Now, with astro run — which rapidly parses and executes DAG code — authors can quickly identify and debug Python or Airflow errors that occur at runtime.

This makes for a drastic improvement over the status quo in Airflow, says Koenitzer. “The Astro CLI is now what Python development should be like: you do everything in one place — the local terminal — so you go much faster,” he says. “Plus, you know for certain your DAGs will run the way you expect in production.”

Two CLIs, Two Different Experiences

Both the Airflow CLI and the Astro CLI now use Imberman’s local library to run and test DAGs.

Users type either airflow dag test (Airflow CLI) or astro run (Astro CLI) to call the new Airflow library, which automatically picks up, parses, and runs the DAG they pass as a command-line parameter.

In both the Airflow CLI and Astro CLI, users can test against the same connections and environment variables they use in production Airflow. However, because they aren’t scheduling and running their DAGs in a full-blown Airflow environment, authors can cycle much faster. Both CLIs also output useful diagnostic information directly to the console — although the Astro CLI renders this in human-readable language.

And authors working in both CLIs can set debugging breakpoints — i.e., predefined places where their DAG stops executing, enabling them to observe its point-in-time state. Another commonality is that both commands run instantly, enabling users to iterate faster.

But there are a couple of crucial differences. The first is that the robust roadmap for the Astro CLI’s astro run capability lists a half dozen improvements planned for the next 12 months, including the ability to:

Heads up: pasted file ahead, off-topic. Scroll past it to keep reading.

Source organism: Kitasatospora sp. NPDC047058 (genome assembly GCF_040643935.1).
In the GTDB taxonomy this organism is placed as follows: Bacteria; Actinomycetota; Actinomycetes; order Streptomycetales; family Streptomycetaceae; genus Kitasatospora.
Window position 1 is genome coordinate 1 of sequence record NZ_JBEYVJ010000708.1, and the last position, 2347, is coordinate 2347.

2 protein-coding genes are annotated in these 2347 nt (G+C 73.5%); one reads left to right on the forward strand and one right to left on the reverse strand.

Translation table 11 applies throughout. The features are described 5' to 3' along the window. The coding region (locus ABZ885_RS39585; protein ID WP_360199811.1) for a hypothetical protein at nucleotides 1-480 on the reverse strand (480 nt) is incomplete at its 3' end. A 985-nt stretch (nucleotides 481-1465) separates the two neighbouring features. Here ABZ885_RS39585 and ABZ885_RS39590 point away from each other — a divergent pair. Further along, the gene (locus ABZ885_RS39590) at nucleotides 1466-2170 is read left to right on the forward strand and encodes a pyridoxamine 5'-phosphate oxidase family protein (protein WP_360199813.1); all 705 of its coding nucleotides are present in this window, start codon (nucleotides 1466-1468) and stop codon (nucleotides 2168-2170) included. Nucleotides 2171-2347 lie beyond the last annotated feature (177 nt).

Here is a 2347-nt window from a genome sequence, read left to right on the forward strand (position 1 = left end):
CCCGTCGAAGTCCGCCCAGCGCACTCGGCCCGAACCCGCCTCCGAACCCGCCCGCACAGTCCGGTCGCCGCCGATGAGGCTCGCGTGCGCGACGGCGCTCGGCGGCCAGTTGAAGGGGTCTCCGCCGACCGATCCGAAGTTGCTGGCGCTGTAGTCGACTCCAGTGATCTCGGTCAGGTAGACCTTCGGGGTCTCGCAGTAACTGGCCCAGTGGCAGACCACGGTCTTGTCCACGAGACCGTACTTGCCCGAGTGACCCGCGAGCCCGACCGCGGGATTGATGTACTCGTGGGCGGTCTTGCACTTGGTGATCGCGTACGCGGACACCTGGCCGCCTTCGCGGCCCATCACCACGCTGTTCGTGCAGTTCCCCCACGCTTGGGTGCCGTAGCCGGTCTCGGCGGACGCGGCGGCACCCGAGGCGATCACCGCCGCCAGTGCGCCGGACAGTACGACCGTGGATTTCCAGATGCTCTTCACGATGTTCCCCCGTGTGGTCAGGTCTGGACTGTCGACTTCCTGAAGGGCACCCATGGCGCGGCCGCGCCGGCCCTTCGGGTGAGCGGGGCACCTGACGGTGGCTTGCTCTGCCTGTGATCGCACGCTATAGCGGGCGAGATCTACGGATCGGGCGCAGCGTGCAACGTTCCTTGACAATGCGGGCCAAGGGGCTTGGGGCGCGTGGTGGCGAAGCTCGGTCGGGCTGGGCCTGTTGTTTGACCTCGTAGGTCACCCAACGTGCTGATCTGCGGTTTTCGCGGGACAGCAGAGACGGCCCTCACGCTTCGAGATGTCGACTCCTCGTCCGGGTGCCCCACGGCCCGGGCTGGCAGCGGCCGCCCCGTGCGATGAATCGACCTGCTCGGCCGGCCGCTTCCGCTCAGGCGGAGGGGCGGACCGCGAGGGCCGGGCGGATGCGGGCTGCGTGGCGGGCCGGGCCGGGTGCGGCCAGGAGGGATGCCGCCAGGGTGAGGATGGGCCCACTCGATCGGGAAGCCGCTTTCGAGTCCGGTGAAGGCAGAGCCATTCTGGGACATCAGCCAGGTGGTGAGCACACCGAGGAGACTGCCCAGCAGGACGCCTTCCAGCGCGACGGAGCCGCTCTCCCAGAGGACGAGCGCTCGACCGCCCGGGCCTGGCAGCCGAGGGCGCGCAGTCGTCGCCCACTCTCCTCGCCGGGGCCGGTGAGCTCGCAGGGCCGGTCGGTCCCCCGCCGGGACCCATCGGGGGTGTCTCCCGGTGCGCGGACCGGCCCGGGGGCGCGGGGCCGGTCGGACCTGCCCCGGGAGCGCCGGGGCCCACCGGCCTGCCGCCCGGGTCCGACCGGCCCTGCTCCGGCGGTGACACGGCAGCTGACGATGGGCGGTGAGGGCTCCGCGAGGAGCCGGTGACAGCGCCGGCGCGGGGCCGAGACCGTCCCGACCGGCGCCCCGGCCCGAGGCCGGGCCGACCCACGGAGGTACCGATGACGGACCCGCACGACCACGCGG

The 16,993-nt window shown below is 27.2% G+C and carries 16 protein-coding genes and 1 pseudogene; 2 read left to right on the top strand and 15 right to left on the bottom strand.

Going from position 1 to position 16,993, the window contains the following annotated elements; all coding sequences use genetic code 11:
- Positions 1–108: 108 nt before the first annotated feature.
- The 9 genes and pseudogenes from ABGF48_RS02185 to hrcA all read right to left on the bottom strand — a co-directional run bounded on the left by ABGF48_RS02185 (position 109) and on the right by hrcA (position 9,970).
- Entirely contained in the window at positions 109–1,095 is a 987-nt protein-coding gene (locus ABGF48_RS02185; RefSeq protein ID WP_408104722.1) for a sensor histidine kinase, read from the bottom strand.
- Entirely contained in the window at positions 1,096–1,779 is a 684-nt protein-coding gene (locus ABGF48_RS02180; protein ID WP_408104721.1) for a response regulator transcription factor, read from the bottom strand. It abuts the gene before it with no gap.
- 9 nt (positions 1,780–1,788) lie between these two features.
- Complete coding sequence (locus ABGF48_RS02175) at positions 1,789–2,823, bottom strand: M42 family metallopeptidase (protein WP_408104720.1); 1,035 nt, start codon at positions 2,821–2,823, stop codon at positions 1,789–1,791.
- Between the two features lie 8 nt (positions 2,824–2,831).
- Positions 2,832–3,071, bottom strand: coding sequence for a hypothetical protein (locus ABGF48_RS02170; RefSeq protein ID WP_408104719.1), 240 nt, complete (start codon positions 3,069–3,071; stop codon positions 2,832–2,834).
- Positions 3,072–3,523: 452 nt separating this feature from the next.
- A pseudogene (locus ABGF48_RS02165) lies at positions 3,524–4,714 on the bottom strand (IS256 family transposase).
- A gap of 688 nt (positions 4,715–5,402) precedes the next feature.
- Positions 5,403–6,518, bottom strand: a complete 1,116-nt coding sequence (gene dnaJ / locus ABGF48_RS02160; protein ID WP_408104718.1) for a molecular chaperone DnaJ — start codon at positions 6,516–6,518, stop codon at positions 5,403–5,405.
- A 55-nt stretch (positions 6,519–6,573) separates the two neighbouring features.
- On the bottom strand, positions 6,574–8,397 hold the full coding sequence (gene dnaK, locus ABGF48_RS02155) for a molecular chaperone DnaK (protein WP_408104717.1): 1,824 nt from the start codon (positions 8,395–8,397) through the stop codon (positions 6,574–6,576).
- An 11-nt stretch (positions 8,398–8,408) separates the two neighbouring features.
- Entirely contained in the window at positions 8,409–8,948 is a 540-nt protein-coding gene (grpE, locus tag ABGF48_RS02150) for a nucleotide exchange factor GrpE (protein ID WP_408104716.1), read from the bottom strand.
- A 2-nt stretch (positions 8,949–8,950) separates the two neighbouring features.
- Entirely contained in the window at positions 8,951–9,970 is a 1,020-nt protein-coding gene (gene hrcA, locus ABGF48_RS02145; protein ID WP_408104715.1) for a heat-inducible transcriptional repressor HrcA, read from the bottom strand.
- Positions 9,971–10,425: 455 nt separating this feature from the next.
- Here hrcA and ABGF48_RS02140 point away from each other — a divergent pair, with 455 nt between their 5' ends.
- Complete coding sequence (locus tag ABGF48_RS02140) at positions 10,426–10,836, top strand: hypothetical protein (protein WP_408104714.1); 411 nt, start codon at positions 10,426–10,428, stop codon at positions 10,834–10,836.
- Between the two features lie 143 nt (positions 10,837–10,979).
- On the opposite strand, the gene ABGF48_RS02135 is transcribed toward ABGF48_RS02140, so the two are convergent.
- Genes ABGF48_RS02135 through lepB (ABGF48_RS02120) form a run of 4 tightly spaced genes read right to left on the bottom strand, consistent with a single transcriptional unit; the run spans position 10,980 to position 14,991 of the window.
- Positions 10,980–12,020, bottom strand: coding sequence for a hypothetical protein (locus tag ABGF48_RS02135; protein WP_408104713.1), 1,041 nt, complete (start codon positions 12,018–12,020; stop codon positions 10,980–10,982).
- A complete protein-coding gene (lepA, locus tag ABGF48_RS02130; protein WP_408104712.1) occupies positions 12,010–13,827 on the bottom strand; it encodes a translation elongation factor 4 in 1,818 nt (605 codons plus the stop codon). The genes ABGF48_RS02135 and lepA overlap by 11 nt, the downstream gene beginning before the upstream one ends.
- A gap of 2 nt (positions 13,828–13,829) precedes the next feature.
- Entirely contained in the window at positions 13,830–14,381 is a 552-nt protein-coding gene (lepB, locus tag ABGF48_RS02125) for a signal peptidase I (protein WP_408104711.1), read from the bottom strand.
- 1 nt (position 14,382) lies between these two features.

Over the next year, astro run should evolve to support an interactive experience that allows authors to selectively run either DAGs or individual tasks, as well as start and stop DAG/task execution as needed.

The second difference is that, unlike the Airflow CLI, the Astro CLI is designed to provide a reproducible Airflow development experience. Authors can use the Astro CLI to customize a standard Airflow base image — a default Python environment and Airflow install, packed into a container — that runs the same way anywhere. By building DAGs, custom code, and other dependencies into this image, users can feel confident that DAGs they build locally will run reliably in their production Airflow environments.

This differs from the Airflow CLI, which uses the Python environment installed on the author’s local system. If this environment is 100% compatible with their production Airflow environment, authors can feel confident that DAGs built and tested locally will run as expected. This is almost never the case, however. The most likely scenario is that authors will use airflow dag test to fix errors before pushing DAGs to software testing, where engineers will fix other errors detected during real-world testing.

The Astro CLI Supports the Software Development Lifecycle

DAG testing in the Astro CLI compresses the time it takes for authors to build, test, and deploy DAG code, whether it’s destined for quality assurance testing (QA), user acceptance testing (UAT), or production.

When an author builds and tests with the Astro CLI and astro run, DAGs not only get promoted to production more quickly, but tend to run more reliably (without bugs or edge cases) in the production environment.

Because the Astro CLI is open source, and because it can work with custom-built Airflow runtime images, anyone can use it to build, deploy, and maintain their DAGs. The Astro CLI gives users a common command-line environment that supports the full software-development lifecycle — from local development and debugging, to QA testing and UAT, to staging and deployment.

Get started with the Astro CLI, the open-source command-line interface for data orchestration